The Road to Chaos is Filled with Polynomial Curves

by Richard D. Neidinger and R. John Annen III

American Mathematical Monthly, Vol. 103, No. 8, October 1996, pp. 640-653

The following color figures supplement the section on Roots and Mandelbrot Buds. Click each image to view an enlargement. See below for a rough explanation.
The Mandelbrot Set.

A zoom around the period-5 bud.

In each image, the color indicates the period of the attractor in the corresponding component.

First, recall the usual (not above) Mandelbrot set in the complex plane. A complex number c is in the Mandelbrot set if the iteration of z^2+c (beginning with zero) remains bounded. It is in a (hyperbolic) component of period n if the iteration attracts to a peroidic orbit of period n. These components are the disks budding off of the Mandelbrot set or cardioids for mini-Mandelbrot sets. The "center" of each of these components occurs where the iteration, starting with zero, is itself periodic; so that the nth iterate is zero. (Called a superattracting root in the paper.)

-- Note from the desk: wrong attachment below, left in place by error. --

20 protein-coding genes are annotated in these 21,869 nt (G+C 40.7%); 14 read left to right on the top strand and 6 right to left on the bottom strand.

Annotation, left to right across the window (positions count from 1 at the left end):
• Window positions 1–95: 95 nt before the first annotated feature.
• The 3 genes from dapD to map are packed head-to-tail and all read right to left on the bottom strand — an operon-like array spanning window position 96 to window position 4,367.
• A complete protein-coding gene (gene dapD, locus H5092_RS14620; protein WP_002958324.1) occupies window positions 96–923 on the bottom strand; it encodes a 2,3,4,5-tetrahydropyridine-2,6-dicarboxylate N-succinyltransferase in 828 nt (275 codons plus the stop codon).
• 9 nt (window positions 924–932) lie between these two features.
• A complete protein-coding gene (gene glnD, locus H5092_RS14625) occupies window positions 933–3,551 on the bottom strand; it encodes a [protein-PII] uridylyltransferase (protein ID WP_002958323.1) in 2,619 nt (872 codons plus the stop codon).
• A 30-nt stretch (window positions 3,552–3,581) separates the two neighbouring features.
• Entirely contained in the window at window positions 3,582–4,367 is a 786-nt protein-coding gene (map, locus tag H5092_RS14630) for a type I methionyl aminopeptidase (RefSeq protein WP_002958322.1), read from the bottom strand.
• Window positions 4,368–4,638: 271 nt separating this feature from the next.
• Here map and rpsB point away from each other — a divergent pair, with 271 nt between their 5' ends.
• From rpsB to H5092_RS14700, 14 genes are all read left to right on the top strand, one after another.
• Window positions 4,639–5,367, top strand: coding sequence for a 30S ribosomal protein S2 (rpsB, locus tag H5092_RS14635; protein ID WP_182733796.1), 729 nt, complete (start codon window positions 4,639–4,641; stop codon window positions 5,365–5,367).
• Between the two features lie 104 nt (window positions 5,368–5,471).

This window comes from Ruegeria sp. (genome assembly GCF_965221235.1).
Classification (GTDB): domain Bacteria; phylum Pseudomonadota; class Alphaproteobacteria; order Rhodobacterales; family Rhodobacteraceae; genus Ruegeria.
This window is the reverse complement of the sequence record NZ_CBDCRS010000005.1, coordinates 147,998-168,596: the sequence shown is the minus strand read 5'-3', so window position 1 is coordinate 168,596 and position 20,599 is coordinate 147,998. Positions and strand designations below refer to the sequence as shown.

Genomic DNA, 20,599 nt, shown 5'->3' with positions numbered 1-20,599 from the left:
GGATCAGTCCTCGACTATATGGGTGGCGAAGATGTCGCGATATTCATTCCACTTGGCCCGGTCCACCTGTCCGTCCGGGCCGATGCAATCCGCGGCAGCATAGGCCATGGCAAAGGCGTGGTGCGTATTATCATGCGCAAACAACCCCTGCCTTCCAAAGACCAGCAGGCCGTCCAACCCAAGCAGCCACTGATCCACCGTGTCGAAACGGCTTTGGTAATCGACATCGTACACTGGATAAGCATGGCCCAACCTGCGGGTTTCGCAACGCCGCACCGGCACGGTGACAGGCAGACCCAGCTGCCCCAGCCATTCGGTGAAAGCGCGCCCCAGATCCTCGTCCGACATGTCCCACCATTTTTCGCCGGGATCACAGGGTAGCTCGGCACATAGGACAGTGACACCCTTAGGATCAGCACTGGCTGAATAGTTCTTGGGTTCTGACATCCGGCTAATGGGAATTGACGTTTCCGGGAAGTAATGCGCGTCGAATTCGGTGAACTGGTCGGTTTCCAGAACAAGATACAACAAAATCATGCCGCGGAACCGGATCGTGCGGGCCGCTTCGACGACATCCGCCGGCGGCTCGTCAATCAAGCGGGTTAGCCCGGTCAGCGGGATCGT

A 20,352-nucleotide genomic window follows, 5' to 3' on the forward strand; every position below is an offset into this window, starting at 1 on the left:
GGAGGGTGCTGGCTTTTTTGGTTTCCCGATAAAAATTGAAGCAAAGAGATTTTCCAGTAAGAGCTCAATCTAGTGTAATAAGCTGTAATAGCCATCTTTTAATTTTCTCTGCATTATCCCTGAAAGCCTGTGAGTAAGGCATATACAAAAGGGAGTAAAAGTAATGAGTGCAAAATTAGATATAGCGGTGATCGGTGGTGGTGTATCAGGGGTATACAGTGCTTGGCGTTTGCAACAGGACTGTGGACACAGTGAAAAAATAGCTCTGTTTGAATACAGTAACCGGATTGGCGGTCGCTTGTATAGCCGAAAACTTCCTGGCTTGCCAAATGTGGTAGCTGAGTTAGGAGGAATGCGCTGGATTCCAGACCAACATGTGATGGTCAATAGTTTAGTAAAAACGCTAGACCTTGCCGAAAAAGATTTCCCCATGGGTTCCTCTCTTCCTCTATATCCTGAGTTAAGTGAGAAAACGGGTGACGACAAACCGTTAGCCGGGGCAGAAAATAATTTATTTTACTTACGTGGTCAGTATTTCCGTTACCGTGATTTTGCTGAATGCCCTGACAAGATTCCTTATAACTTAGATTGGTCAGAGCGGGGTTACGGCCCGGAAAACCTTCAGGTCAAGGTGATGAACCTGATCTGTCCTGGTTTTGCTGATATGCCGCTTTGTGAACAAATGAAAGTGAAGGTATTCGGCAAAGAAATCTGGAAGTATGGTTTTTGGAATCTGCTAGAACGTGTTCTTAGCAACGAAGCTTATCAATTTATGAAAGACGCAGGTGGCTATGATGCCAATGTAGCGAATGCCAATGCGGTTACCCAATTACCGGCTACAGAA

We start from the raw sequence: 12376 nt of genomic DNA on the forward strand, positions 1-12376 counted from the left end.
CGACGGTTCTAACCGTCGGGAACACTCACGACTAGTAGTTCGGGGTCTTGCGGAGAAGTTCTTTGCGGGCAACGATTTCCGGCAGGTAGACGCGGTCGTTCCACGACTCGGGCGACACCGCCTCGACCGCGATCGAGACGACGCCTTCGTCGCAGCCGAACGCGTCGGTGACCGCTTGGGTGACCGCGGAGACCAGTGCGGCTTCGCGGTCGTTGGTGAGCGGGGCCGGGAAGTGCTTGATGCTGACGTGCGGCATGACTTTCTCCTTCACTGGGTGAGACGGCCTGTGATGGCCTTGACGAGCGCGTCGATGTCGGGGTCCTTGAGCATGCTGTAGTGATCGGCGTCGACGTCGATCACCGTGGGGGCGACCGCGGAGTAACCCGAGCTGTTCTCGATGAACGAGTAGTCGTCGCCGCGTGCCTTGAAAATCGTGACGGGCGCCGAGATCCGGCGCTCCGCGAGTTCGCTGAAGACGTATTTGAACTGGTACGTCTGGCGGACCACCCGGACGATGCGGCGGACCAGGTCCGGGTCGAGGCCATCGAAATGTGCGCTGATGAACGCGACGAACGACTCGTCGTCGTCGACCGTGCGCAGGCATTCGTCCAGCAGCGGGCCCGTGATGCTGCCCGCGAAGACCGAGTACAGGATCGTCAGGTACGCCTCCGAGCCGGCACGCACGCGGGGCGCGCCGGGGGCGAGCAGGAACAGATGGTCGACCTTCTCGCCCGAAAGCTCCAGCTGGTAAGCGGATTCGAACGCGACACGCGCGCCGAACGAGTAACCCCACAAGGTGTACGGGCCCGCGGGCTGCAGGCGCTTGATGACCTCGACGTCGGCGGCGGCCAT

In the algorithm that produced these images, pixels are given color n whenever the nth iterate has modulus less than 0.2. This forms colored "disks" around centers where the nth iterate is zero. The colored disks are not the components themselves but simply mark a corresponding component. In most cases, the parameter 0.2 is large enough that the disk covers the corresponding (largest covered) component of the Mandelbrot set. One exception is the main cardioid in which the attractor has period one, corresponding to the colored disk in the "center" of the cardioid component.

Look for numerical patterns in the (periods of) disks of descending size around the main cardioid in the first image and also on the five "spokes" in the largest decoration in the second image.

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Last updated on May 29, 2007.